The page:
NASA was set to make history this week with the world’s first all-female spacewalk scheduled for Friday, March 29.
Spacewalks, formally called extravehicular activities or EVAs, are routine yet risky operations. During a spacewalk, a pair of astronauts put on bulky spacesuits, step outside the ISS, and work together in the unforgiving vacuum of space.
McClain and Koch were due to be supported by two women in Mission Control, too — lead flight director Mary Lawrence and spacewalk flight controller Jackie Kagey.
There have been more than 210 spacewalks over the space station’s 18-year history, and two female crew members have lived aboard the ISS several times before. But this was due to be the first all-female, women-led spacewalk operation ever conducted. Plus, this one happened to be scheduled during Women’s History Month.
However, all that has come undone because of a wardrobe issue.
NASA said in a statement on Monday that mission managers had decided to replace McClain with male astronaut Nick Hague, “due in part to spacesuit availability on the station.”
The agency said that a “medium-size hard upper torso – essentially the shirt of the spacesuit” fitted McClain best, however, since there was only one available to wear this Friday, Koch would wear it.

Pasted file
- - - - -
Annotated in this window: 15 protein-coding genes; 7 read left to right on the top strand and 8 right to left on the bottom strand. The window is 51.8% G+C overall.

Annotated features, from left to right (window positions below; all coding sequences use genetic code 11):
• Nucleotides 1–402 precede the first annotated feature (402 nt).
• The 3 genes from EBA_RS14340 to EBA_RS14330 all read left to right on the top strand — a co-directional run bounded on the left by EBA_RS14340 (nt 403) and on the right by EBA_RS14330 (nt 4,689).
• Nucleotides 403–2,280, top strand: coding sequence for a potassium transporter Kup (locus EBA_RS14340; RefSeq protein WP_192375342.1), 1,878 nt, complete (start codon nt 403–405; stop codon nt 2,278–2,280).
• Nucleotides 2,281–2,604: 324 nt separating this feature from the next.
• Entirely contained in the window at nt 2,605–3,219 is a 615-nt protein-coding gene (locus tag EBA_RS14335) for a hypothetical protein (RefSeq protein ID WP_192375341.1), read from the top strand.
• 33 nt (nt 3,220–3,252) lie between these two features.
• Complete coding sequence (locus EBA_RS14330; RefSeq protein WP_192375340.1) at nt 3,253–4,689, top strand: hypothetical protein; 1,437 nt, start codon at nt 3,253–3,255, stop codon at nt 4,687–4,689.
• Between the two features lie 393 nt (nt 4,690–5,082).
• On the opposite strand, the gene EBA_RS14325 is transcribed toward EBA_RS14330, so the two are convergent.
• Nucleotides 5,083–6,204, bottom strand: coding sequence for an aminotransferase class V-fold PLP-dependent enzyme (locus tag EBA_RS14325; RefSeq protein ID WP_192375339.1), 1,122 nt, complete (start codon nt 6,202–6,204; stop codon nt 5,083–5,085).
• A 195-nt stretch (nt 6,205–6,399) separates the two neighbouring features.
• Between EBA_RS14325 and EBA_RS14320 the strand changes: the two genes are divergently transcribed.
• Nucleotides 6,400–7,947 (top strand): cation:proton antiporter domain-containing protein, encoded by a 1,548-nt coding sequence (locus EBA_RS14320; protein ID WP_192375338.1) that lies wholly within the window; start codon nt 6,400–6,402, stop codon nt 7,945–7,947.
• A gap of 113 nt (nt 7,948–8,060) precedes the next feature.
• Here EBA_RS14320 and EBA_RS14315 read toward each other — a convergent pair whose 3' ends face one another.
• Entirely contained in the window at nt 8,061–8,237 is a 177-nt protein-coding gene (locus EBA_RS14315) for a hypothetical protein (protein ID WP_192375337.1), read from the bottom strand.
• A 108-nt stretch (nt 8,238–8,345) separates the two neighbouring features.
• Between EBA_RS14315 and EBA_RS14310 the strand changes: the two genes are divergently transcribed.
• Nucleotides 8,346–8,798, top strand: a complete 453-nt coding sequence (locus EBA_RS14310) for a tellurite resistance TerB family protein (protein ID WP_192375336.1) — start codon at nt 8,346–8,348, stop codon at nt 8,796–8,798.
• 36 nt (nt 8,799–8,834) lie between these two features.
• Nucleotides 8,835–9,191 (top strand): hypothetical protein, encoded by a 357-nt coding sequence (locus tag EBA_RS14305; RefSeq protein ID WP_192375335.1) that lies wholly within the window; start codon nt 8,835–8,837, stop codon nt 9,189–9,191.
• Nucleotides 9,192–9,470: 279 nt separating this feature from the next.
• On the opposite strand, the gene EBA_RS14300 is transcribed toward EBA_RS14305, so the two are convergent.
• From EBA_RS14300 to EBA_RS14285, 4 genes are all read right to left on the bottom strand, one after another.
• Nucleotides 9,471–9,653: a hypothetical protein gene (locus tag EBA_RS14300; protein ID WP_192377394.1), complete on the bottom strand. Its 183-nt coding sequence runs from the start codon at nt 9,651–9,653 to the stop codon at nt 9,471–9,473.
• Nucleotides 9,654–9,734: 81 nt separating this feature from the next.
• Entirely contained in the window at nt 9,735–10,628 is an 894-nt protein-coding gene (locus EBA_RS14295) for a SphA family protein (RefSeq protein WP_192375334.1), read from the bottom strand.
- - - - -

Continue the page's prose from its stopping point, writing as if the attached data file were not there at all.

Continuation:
“McClain now is tentatively scheduled to perform her next spacewalk – the third in this series – on Monday, April 8 with Canadian Space Agency astronaut David Saint-Jacques,” NASA said.
At this time, NASA has not yet planned another all-female spacewalk.
Spacesuit fittings are difficult because microgravity results in astronauts getting taller in space — McClain tweeted this month that she was two inches taller in space than when she launched.
The agency also did not intentionally plan the spacewalk to be all-female in the first place.
“It was not orchestrated to be this way,” Stephanie Schierholz, a NASA representative, said in a statement to Business Insider, noting that this particular spacewalk was originally slated to take place in the fall of 2018.
All-women coincidences like this will likely increase going forward, given the future composition of NASA’s new batches of astronauts and its human spaceflight division.
“All three NASA astronauts who will be on the space station are from the 2013 astronaut class that was 50% women. And the most recent class of flight directors was 50% women,” Schierholz said.